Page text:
Jobless rate holds at 3.5% in Maryland

Record number of workers found jobs in Oct., Nov.

A resilient economy

State resists jolts, while outperforming nation as a whole

January 06, 2001|By William Patalon III | William Patalon III,SUN STAFF

Maryland's unemployment rate held steady at 3.5 percent from October to November as the still-strong state economy was able to absorb a record number of workers, says a state report released yesterday.

"I think that this tells us that the Maryland economy is diversified enough [to shrug off] declining consumer confidence" and the declines in the stock market, said Jeff Petry, an economist who watches Maryland for in West Chester, Pa. "It's been able to resist some of these shocks. It's resilient."

With an unemployment rate of 3.5 percent, the state continued to do better than the United States as a whole, since unemployment nationally edged up to 3.8 percent in November from 3.6 percent in October. Even so, the November 2000 unemployment rate for Maryland represented an increase from the 3.2 percent rate of November 1999.

During November 2000, the looming holidays created job opportunities statewide, the Maryland Department of Labor, Licensing and Regulation said in the report. November hiring was concentrated in retailing, and was done mainly by general merchandise stores, apparel shops, and in card, book and jewelry stores, the state said.

Gains were also seen in business services - a Maryland strength - as well as in hospitals, social services and education-related employment.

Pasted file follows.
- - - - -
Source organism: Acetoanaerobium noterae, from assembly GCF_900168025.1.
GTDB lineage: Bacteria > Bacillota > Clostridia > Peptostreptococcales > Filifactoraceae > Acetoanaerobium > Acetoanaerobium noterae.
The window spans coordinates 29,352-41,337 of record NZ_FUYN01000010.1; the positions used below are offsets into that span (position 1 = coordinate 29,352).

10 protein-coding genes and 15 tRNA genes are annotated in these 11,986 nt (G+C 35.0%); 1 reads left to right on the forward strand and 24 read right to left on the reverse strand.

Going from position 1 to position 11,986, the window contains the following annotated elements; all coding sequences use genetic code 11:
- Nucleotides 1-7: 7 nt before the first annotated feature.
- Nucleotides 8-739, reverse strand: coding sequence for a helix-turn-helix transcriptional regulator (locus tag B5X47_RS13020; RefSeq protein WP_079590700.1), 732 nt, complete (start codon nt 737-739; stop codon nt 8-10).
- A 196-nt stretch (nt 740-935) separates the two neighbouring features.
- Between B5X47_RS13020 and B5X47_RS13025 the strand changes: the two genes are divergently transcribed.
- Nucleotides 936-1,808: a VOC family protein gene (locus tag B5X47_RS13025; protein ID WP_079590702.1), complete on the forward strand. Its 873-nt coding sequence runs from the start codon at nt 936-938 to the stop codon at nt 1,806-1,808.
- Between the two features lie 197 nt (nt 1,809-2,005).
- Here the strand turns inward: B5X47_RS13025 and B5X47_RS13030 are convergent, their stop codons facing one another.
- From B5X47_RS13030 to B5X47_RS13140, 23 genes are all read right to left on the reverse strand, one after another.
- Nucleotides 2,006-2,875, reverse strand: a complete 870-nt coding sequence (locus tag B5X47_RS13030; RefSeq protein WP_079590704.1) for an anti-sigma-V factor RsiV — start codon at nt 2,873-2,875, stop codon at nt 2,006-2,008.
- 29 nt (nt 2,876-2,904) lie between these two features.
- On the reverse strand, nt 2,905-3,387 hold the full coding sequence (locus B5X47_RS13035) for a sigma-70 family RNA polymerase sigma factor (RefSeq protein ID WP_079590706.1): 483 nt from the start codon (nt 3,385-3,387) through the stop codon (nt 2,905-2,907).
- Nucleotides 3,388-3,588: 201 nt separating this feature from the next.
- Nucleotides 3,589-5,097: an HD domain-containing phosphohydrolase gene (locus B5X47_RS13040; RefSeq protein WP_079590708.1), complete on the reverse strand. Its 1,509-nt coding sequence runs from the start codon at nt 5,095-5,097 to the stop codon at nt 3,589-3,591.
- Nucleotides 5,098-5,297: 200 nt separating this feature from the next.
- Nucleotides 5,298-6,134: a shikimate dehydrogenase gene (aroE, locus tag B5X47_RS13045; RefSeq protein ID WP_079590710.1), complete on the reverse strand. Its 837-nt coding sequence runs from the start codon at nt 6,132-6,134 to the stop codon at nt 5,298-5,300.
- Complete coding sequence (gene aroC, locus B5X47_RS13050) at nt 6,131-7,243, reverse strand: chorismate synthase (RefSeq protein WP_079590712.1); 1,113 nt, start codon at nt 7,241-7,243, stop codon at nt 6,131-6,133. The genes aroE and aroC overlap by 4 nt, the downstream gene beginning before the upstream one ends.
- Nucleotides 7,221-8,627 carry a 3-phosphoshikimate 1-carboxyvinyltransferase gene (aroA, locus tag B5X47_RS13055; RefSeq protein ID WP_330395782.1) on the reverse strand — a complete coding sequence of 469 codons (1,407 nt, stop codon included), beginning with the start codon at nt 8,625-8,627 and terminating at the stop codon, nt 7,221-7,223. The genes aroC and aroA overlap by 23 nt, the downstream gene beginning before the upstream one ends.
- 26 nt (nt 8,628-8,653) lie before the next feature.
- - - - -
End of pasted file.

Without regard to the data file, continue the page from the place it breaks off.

In November, 2.86 million people were employed in Maryland's civilian labor force - a state record for that month that exceeded the previous year's all-time high by 38,650 workers.

The unemployment rate for the Baltimore metropolitan area held steady at 4.1 percent from October to November.

In Baltimore City, the unemployment rate was 7.3 percent in both October and November.

The counties that, along with Baltimore City, make up the metropolitan area, remained healthy. Howard County, emerging as a key technology center, had the lowest unemployment rate in the area (1.8 percent), followed by the counties of Carroll (2 percent), Queen Anne's (2.4 percent), Anne Arundel (2.5 percent), Harford (3.1 percent) and Baltimore (4.2 percent).

Petry, the economist, said the unemployment reports for December and January - not yet available - could help show whether the economic slowdown that's taking hold nationwide is being felt in Maryland.

For now, however, "Maryland is sitting well," Petry said.

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